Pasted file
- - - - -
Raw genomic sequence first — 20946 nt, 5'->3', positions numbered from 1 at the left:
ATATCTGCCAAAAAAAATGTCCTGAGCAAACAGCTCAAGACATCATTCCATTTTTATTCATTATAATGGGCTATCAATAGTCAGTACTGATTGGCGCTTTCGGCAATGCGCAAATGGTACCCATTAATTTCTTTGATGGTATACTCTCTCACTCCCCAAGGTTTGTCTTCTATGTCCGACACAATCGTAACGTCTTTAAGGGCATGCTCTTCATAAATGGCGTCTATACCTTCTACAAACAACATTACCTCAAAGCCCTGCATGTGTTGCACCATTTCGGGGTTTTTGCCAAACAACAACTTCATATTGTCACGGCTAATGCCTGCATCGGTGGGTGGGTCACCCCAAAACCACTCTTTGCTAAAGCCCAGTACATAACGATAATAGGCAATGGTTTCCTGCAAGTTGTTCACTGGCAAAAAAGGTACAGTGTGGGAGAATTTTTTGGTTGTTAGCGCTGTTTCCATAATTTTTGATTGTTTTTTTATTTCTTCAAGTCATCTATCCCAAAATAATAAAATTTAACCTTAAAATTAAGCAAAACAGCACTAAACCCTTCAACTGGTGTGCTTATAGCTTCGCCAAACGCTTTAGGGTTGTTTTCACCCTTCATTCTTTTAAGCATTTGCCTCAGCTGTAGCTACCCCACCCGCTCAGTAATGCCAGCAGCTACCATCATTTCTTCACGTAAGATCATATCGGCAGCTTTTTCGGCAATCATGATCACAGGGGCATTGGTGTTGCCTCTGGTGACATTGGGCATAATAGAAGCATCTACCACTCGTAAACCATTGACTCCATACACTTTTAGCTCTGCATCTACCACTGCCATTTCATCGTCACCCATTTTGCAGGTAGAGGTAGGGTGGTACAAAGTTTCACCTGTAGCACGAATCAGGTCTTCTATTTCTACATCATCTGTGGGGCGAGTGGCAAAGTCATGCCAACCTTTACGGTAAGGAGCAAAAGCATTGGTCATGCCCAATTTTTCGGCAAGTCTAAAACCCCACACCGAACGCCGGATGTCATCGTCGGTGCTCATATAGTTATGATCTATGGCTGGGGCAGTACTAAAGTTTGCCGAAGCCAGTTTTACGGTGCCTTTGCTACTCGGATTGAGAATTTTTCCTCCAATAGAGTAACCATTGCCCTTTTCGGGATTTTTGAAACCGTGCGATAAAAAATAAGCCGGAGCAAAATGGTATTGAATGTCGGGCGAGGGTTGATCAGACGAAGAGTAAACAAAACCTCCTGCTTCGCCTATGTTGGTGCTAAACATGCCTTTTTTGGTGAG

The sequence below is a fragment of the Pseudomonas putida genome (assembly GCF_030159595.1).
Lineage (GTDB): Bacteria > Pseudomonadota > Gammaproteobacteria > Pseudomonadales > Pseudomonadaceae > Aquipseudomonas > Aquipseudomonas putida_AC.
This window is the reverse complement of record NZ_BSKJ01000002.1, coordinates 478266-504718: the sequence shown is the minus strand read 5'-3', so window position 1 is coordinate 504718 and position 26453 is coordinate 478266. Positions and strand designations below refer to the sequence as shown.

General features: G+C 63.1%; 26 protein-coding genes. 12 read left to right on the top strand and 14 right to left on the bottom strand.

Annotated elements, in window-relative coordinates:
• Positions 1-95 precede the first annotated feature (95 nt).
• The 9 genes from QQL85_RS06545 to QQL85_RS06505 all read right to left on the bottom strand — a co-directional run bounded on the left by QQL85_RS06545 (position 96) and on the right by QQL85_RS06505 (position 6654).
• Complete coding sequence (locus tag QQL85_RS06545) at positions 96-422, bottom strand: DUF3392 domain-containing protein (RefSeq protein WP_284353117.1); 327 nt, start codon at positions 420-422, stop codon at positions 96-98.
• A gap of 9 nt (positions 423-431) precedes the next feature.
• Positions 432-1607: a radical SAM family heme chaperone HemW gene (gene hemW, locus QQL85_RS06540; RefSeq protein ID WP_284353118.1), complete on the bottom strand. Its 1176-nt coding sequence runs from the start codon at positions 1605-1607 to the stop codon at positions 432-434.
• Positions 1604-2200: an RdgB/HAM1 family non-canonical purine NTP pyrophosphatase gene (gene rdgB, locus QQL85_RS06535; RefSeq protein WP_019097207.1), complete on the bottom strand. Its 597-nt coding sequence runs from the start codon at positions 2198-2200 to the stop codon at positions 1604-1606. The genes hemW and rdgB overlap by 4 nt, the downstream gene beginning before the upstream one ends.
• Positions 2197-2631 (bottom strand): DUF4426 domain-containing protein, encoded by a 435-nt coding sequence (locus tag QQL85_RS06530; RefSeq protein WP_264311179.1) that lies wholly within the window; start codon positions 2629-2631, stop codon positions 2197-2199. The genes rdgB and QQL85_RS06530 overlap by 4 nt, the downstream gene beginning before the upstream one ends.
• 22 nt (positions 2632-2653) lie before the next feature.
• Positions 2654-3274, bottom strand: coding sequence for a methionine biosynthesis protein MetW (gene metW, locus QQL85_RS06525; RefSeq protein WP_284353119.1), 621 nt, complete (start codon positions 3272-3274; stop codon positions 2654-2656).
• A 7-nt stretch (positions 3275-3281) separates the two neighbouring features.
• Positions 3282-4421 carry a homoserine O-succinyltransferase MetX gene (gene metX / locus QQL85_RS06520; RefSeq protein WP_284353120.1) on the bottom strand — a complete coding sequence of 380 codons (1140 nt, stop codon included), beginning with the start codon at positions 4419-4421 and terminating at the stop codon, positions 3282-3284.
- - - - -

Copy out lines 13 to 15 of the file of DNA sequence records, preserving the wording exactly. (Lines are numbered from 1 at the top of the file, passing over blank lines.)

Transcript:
• Positions 1604-2200: an RdgB/HAM1 family non-canonical purine NTP pyrophosphatase gene (gene rdgB, locus QQL85_RS06535; RefSeq protein WP_019097207.1), complete on the bottom strand. Its 597-nt coding sequence runs from the start codon at positions 2198-2200 to the stop codon at positions 1604-1606. The genes hemW and rdgB overlap by 4 nt, the downstream gene beginning before the upstream one ends.
• Positions 2197-2631 (bottom strand): DUF4426 domain-containing protein, encoded by a 435-nt coding sequence (locus tag QQL85_RS06530; RefSeq protein WP_264311179.1) that lies wholly within the window; start codon positions 2629-2631, stop codon positions 2197-2199. The genes rdgB and QQL85_RS06530 overlap by 4 nt, the downstream gene beginning before the upstream one ends.
• 22 nt (positions 2632-2653) lie before the next feature.